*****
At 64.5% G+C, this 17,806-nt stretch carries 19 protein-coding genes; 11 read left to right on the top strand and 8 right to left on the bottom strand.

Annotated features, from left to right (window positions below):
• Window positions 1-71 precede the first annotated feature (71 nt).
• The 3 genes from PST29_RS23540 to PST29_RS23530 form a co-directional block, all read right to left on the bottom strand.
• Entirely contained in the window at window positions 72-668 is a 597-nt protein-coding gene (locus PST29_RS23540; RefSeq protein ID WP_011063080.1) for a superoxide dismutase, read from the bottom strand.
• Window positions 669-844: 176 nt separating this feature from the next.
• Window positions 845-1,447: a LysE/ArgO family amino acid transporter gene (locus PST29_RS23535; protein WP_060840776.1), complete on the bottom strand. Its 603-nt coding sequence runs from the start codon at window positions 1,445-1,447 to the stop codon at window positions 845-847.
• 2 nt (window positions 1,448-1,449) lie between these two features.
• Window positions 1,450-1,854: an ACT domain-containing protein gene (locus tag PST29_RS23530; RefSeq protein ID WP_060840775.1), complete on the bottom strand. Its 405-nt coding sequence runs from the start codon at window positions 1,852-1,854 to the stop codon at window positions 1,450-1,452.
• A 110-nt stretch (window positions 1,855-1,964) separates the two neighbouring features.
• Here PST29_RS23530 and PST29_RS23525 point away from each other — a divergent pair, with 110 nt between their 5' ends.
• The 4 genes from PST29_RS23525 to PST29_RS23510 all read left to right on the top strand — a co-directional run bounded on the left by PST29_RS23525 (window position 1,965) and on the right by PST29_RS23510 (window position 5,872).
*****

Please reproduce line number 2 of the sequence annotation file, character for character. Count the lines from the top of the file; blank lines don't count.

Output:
Annotated features, from left to right (window positions below):